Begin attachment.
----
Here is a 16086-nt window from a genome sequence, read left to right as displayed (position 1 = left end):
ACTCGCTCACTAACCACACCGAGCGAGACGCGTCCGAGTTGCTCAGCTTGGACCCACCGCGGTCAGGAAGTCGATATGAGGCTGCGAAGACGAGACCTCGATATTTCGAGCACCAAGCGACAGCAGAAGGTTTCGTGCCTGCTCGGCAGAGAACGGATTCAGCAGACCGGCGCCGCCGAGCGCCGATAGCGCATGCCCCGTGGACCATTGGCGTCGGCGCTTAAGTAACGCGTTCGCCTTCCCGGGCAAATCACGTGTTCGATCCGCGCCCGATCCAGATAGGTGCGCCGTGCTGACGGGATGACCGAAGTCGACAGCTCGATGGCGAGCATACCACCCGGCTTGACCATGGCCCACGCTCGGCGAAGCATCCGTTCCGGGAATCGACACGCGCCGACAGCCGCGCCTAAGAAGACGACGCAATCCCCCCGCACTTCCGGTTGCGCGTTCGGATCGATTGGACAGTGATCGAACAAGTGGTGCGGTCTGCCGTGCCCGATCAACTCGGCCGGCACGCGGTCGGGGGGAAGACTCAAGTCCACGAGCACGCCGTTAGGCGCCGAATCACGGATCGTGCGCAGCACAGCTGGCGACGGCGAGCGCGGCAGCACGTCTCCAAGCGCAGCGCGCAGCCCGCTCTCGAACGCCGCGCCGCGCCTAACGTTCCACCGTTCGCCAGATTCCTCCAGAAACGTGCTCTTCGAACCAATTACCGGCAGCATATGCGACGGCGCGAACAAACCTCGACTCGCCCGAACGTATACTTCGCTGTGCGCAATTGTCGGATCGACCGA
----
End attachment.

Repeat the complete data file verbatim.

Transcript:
Here is a 16086-nt window from a genome sequence, read left to right as displayed (position 1 = left end):
ACTCGCTCACTAACCACACCGAGCGAGACGCGTCCGAGTTGCTCAGCTTGGACCCACCGCGGTCAGGAAGTCGATATGAGGCTGCGAAGACGAGACCTCGATATTTCGAGCACCAAGCGACAGCAGAAGGTTTCGTGCCTGCTCGGCAGAGAACGGATTCAGCAGACCGGCGCCGCCGAGCGCCGATAGCGCATGCCCCGTGGACCATTGGCGTCGGCGCTTAAGTAACGCGTTCGCCTTCCCGGGCAAATCACGTGTTCGATCCGCGCCCGATCCAGATAGGTGCGCCGTGCTGACGGGATGACCGAAGTCGACAGCTCGATGGCGAGCATACCACCCGGCTTGACCATGGCCCACGCTCGGCGAAGCATCCGTTCCGGGAATCGACACGCGCCGACAGCCGCGCCTAAGAAGACGACGCAATCCCCCCGCACTTCCGGTTGCGCGTTCGGATCGATTGGACAGTGATCGAACAAGTGGTGCGGTCTGCCGTGCCCGATCAACTCGGCCGGCACGCGGTCGGGGGGAAGACTCAAGTCCACGAGCACGCCGTTAGGCGCCGAATCACGGATCGTGCGCAGCACAGCTGGCGACGGCGAGCGCGGCAGCACGTCTCCAAGCGCAGCGCGCAGCCCGCTCTCGAACGCCGCGCCGCGCCTAACGTTCCACCGTTCGCCAGATTCCTCCAGAAACGTGCTCTTCGAACCAATTACCGGCAGCATATGCGACGGCGCGAACAAACCTCGACTCGCCCGAACGTATACTTCGCTGTGCGCAATTGTCGGATCGACCGA